The simple lifestyles in Ghana also remind me of La Vida. For example, my village has no running water, so we have to fetch water regularly and carry it to our houses to cook, clean, and bathe. Most people don’t own a bed, so they sleep on mats on the floor. And although my town does have electricity, power outages occur regularly; consequently, flashlights are essential tools for evening activities. All these attributes of Ghanaian life resemble attributes of La Vida excursions, and I feel La Vida prepared me well for living in Ghana.


Fetching water from the local borehole and bringing it back to the house.

In addition to seeing similarities between La Vida culture and Ghanaian culture, I have found myself applying lessons learned while working for La Vida to my work here in Ghana. One of the most important group facilitation skills I learned during La Vida staff training was that of framing experiences. Prior to beginning an activity it is always important to explain the relevance of the activity and ensure participants understand the task ahead. This same approach is essential when facilitating training sessions or other activities here in Ghana.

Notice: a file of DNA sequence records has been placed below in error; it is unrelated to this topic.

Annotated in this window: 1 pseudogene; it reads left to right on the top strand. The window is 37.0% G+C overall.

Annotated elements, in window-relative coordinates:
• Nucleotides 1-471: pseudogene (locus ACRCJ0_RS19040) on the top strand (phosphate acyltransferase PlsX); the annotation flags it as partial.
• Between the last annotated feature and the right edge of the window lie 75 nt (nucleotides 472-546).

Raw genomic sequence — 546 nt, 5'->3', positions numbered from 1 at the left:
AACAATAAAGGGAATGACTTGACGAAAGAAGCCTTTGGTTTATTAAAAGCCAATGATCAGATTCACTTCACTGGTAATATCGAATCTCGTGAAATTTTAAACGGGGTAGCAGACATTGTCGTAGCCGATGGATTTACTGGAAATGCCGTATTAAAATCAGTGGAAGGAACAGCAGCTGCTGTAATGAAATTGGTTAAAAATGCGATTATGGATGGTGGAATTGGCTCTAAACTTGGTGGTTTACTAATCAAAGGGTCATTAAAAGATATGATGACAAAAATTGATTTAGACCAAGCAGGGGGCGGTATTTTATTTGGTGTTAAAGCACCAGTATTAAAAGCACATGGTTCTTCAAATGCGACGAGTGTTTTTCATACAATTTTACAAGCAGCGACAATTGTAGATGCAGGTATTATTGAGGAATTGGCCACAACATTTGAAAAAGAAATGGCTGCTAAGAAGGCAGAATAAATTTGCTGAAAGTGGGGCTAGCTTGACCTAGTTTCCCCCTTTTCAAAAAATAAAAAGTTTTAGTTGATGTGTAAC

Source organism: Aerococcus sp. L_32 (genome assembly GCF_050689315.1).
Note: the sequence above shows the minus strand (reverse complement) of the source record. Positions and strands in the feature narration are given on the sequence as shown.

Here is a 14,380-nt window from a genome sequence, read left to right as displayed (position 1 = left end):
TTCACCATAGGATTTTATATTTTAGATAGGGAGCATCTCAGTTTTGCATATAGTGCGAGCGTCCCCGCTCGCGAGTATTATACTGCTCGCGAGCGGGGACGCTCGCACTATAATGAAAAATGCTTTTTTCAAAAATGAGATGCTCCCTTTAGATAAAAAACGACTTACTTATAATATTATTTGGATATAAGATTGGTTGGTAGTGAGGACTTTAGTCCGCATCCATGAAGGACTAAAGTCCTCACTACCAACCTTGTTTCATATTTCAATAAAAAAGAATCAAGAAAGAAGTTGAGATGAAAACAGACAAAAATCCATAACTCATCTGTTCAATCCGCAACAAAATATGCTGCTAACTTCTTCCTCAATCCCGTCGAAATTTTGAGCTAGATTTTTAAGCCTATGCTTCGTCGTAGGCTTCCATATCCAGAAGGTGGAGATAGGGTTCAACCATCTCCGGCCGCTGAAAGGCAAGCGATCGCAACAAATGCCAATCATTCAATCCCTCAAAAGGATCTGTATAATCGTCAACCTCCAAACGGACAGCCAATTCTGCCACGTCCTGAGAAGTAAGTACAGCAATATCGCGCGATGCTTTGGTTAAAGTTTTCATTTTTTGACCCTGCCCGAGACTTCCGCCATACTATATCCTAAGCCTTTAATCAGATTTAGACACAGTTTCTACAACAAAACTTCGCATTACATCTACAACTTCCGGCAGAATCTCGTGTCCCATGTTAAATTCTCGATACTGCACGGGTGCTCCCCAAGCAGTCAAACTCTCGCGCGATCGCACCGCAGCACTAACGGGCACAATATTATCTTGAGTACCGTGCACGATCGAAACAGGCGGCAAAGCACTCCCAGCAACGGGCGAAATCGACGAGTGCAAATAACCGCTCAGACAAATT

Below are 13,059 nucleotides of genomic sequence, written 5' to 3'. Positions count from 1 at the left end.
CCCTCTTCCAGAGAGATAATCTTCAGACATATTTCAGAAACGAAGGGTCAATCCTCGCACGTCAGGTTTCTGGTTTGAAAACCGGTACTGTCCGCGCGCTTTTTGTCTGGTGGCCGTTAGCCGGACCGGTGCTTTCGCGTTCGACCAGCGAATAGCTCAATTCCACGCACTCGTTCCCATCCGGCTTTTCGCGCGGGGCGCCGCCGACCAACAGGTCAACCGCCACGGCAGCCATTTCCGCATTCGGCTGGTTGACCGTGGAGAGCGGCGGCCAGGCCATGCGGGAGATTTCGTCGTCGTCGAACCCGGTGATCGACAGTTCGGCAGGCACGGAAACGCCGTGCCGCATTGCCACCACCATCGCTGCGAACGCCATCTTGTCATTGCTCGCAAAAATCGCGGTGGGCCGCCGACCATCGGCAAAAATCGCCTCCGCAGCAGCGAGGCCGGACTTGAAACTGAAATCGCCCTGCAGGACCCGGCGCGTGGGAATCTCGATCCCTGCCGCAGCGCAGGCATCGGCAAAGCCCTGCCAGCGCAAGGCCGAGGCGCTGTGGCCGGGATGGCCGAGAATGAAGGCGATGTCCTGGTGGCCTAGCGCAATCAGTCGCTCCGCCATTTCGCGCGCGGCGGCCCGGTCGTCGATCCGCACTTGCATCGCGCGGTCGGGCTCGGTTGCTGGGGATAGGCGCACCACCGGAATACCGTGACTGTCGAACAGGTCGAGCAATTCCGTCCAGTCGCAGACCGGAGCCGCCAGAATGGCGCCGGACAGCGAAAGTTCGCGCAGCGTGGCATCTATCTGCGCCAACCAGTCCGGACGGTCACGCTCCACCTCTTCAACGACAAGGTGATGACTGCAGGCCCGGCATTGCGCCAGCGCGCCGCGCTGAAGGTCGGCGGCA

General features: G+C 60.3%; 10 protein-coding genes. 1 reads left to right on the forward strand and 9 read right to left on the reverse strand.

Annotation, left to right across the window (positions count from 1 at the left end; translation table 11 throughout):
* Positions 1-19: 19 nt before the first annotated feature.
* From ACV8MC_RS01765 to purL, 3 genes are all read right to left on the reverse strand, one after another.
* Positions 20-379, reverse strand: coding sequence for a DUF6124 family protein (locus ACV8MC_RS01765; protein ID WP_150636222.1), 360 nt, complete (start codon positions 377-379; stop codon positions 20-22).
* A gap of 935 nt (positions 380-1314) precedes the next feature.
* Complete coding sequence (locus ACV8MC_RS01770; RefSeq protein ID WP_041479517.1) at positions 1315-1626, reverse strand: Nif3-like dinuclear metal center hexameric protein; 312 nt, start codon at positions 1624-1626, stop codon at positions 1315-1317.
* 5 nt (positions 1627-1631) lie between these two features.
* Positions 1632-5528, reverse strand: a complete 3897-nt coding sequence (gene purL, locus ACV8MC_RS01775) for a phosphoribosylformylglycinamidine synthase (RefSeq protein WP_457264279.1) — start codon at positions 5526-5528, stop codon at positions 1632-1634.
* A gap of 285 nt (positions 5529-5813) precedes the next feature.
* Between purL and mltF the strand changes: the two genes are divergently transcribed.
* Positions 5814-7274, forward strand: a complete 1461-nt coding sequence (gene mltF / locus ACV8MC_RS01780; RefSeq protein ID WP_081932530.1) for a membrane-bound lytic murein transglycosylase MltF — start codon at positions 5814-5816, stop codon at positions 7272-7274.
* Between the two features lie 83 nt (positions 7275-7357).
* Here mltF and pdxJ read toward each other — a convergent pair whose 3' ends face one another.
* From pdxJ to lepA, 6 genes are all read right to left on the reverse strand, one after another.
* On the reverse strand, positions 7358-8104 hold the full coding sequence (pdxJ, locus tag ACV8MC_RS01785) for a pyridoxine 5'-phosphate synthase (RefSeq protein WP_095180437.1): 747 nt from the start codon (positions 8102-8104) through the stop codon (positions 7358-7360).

Many of the people I work with have little to no education and do not speak English, and my local language skills require a lot of work before I can begin offering training sessions in the locally spoken Mampruli. Most of my formal communication with people is therefore done through a translator. When speaking through a translator, messages are easily skewed, so it’s essential to ensure trainees understand what they will be doing and why it is relevant before beginning an activity. When meetings and trainings are framed effectively, those attending the meetings and trainings understand the messages conveyed and retain information passed more effectively than they do when meetings and trainings are framed poorly.